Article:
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Yugoslavia Revolts

NEWS
April 12, 2001 | From Times Wire Reports
NATO-led peacekeepers have detained 12 suspected ethnic Albanian guerrillas who crossed into Kosovo from Albania, a United Nations police spokesman said. The detainees were suspected of belonging to a guerrilla group in neighboring Macedonia, U.N. spokesman Andreas Graf said in Kosovo. The North Atlantic Treaty Organization deployed peacekeepers to Kosovo--a province of Serbia, the dominant Yugoslav republic--after a 1999 air war to halt an "ethnic cleansing" campaign against ethnic Albanians.
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NEWS
March 31, 2001 | PAUL WATSON, TIMES STAFF WRITER
Special police wearing black masks and firing automatic weapons stormed deposed Yugoslav leader Slobodan Milosevic's mansion early today, hours after the government claimed that he was already under arrest. The operation came at 1:30 a.m., shortly after a defiant Milosevic appeared on television, smiling and waving to a small crowd of supporters at the gates of his compound. Police arrived in three vehicles, fired weapons and threw stun grenades to clear federal troops guarding the mansion.
NEWS
March 14, 2001 | From Associated Press
With NATO's blessing, elite Yugoslav army troops moved today into a southern Serbia buffer zone overrun by ethnic Albanian guerrillas, as part of a plan to cap cross-border violence that threatens to expand into a new Balkan war. In columns of armored personnel carriers, hundreds of members of the 63rd Parachute Brigade fanned out in the southernmost tip of the zone around Kosovo that runs, at one end, into the Macedonian border.
NEWS
March 11, 2001 | DAVID HOLLEY, TIMES STAFF WRITER
Talks on a proposed cease-fire between Yugoslav forces and ethnic Albanian guerrillas in southern Serbia's Presevo Valley broke off with no apparent progress Saturday. The difficulties delayed today's plans for Yugoslav troops to begin entering part of a buffer zone between Kosovo and Serbia proper adjacent to the Macedonian border, Yugoslav authorities said.
NEWS
March 6, 2001 | From Times Wire Reports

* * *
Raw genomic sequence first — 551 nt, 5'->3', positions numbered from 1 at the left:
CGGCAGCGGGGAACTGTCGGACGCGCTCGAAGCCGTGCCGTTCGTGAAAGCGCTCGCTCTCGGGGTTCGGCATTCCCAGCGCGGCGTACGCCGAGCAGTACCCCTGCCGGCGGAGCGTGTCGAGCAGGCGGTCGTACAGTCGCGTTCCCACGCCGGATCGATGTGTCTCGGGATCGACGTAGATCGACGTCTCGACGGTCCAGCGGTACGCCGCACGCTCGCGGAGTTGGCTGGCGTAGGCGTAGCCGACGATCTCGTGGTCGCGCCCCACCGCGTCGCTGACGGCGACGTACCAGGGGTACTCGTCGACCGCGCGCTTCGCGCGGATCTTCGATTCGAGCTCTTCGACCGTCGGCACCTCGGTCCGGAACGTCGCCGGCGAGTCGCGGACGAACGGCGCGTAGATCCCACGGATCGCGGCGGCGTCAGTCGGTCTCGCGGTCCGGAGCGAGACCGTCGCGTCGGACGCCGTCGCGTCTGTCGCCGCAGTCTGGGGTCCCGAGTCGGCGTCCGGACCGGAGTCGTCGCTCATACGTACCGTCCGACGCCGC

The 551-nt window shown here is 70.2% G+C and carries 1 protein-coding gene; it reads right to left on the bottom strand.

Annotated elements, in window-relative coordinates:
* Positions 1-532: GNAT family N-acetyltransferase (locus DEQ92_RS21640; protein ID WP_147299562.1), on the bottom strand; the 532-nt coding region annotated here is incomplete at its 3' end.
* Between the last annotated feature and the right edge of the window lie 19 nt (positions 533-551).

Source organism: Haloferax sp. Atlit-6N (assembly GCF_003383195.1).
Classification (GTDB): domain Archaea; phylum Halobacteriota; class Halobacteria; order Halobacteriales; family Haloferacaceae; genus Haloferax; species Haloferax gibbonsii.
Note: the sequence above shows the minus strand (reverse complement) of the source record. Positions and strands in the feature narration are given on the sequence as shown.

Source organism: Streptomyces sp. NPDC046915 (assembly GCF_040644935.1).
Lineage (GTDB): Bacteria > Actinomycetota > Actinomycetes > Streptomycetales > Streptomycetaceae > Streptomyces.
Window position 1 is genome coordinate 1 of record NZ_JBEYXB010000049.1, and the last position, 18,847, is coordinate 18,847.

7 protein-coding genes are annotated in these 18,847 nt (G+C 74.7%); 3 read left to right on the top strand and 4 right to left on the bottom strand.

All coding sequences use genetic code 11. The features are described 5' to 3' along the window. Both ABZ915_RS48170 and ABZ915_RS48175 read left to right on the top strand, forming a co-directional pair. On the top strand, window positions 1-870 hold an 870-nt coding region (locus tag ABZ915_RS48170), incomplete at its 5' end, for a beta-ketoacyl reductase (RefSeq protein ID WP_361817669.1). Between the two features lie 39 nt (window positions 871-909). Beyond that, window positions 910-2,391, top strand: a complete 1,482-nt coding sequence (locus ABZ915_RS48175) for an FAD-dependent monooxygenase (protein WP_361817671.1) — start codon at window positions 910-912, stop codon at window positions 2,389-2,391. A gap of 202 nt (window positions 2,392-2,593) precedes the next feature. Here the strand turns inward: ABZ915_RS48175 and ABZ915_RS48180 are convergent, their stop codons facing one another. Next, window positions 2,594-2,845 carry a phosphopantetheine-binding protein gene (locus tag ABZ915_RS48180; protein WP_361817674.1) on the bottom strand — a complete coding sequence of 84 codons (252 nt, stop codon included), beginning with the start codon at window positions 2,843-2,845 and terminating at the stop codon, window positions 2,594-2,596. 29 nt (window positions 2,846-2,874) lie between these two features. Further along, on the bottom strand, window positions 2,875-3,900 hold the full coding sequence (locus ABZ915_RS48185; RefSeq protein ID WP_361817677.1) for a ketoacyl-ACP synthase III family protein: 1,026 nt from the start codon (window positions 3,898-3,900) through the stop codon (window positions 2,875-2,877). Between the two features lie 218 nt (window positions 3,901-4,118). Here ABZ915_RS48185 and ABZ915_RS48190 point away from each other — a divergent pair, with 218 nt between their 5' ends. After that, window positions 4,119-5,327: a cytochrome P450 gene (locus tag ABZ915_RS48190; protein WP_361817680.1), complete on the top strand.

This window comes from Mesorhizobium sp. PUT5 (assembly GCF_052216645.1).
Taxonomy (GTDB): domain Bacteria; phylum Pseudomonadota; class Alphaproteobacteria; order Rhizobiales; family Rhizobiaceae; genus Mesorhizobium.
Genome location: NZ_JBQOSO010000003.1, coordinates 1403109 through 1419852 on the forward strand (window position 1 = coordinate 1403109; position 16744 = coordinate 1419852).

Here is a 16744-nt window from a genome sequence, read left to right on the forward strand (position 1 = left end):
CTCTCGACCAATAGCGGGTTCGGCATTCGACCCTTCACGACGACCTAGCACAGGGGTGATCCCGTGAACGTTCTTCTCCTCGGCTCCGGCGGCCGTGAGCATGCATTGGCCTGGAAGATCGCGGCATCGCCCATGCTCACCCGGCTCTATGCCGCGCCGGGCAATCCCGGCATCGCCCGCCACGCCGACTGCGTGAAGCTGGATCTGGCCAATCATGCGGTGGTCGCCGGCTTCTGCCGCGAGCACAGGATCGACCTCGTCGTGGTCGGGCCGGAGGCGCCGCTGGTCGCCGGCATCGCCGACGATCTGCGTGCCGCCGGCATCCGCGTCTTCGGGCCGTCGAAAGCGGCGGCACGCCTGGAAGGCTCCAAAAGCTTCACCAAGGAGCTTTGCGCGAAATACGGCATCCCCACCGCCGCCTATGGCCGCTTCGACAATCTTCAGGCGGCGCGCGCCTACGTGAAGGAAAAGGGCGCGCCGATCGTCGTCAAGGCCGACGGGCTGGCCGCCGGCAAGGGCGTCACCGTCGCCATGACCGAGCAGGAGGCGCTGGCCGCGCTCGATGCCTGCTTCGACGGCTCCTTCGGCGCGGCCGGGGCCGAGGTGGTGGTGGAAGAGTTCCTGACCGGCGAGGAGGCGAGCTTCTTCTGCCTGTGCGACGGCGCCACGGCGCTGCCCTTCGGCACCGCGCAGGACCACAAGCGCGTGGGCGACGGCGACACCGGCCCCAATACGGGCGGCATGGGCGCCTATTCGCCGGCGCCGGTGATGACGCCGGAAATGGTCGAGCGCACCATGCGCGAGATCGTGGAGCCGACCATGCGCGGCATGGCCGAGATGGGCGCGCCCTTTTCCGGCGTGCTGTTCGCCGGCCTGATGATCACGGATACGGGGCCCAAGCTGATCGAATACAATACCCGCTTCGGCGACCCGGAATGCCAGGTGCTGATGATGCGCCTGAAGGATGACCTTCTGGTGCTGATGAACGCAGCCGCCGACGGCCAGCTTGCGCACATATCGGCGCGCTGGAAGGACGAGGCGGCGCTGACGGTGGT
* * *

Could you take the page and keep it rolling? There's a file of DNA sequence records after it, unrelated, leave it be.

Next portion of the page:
A former army general whose investigation for alleged war crimes spurred nationalist protests was formally charged in the 1991 killings of civilians in the central Croatian city of Gospic, the state prosecutor said. Maj. Gen. Mirko Norac and four other former soldiers were indicted on charges that they ordered and took part in the killings of at least 24 civilians, prosecutor Radovan Ortinsky said. It is believed that all the victims were Serbs.
NEWS
March 5, 2001 | DAVID HOLLEY, TIMES STAFF WRITER
Three Macedonian soldiers were killed as fighting with ethnic Albanian guerrillas raged near the Kosovo border Sunday, and the violence triggered a shift in U.S. policy to support for tougher Macedonian military action against the insurgents. "We understand the need and obligation of Macedonia to respond to this kind of threat," U.S. Ambassador to Macedonia M. Michael Einik told reporters in Skopje, the capital.
NEWS
March 4, 2001 | DAVID HOLLEY, TIMES STAFF WRITER
Two years ago this month, NATO launched its 78-day bombing campaign against Yugoslavia to protect the majority ethnic Albanians in the Kosovo region. Now, the alliance is trying to cool down an upsurge of fighting just outside Kosovo's borders. But ethnic Albanian grievances--both historical and recent--ensure that the task won't be easy.
NEWS
February 23, 2001 | MARJORIE MILLER, TIMES STAFF WRITER
The U.N. war crimes tribunal in The Hague convicted three former Bosnian Serb commanders of rape and torture Thursday in the first international trial to focus exclusively on wartime sexual violence. The three received sentences ranging from 12 to 28 years for enslaving Muslim women and girls in "rape camps" during the Bosnian war, after Serbian forces overran the southeastern town of Foca in April 1992.
NEWS
January 28, 2001 | From Times Wire Reports
A Yugoslav soldier has died of injuries suffered in fighting with ethnic Albanian guerrillas in southern Serbia, the army said. The soldier was wounded in an attack Friday, the army said. He is believed to be the first soldier to die in clashes with the guerrillas in the volatile border area of Serbia proper adjoining U.N.-ruled Kosovo province. The violence has also claimed the lives of police in Serbia, the main Yugoslav republic.
NEWS
January 11, 2001 | PAUL WATSON, TIMES STAFF WRITER
Biljana Plavsic, once Washington's leading Serbian ally in postwar Bosnia-Herzegovina, will stand trial on charges of genocide and other war crimes, the U.N. tribunal in The Hague confirmed Wednesday. Plavsic, the first woman to be indicted by the war crimes tribunal and the most senior Bosnian Serb leader to stand trial there, will plead not guilty today, her lawyer, Krstan Simic, said in The Hague.
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